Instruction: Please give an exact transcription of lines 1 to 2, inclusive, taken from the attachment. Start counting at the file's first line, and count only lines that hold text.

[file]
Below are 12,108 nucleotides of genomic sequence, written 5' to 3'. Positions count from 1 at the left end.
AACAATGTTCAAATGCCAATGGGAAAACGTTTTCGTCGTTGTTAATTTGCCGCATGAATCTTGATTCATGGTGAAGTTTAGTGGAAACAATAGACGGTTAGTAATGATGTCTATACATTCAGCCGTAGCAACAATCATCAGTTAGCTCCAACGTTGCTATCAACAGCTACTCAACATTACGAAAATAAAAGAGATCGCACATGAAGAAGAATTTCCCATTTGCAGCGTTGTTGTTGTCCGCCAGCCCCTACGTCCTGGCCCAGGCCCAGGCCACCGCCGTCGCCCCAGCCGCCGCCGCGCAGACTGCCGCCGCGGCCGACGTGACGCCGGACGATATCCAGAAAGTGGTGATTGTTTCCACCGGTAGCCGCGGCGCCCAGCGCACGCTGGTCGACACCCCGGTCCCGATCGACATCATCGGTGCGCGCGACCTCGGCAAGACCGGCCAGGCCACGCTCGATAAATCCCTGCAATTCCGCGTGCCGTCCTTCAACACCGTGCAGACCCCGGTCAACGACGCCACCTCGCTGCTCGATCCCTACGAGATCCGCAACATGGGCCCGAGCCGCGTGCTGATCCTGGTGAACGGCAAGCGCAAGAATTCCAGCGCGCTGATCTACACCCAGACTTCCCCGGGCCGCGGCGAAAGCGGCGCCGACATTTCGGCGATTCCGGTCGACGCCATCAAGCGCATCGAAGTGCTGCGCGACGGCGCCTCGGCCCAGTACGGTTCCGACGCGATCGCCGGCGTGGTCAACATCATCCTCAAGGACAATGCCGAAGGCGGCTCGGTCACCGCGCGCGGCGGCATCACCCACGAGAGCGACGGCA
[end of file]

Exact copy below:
Below are 12,108 nucleotides of genomic sequence, written 5' to 3'. Positions count from 1 at the left end.
AACAATGTTCAAATGCCAATGGGAAAACGTTTTCGTCGTTGTTAATTTGCCGCATGAATCTTGATTCATGGTGAAGTTTAGTGGAAACAATAGACGGTTAGTAATGATGTCTATACATTCAGCCGTAGCAACAATCATCAGTTAGCTCCAACGTTGCTATCAACAGCTACTCAACATTACGAAAATAAAAGAGATCGCACATGAAGAAGAATTTCCCATTTGCAGCGTTGTTGTTGTCCGCCAGCCCCTACGTCCTGGCCCAGGCCCAGGCCACCGCCGTCGCCCCAGCCGCCGCCGCGCAGACTGCCGCCGCGGCCGACGTGACGCCGGACGATATCCAGAAAGTGGTGATTGTTTCCACCGGTAGCCGCGGCGCCCAGCGCACGCTGGTCGACACCCCGGTCCCGATCGACATCATCGGTGCGCGCGACCTCGGCAAGACCGGCCAGGCCACGCTCGATAAATCCCTGCAATTCCGCGTGCCGTCCTTCAACACCGTGCAGACCCCGGTCAACGACGCCACCTCGCTGCTCGATCCCTACGAGATCCGCAACATGGGCCCGAGCCGCGTGCTGATCCTGGTGAACGGCAAGCGCAAGAATTCCAGCGCGCTGATCTACACCCAGACTTCCCCGGGCCGCGGCGAAAGCGGCGCCGACATTTCGGCGATTCCGGTCGACGCCATCAAGCGCATCGAAGTGCTGCGCGACGGCGCCTCGGCCCAGTACGGTTCCGACGCGATCGCCGGCGTGGTCAACATCATCCTCAAGGACAATGCCGAAGGCGGCTCGGTCACCGCGCGCGGCGGCATCACCCACGAGAGCGACGGCA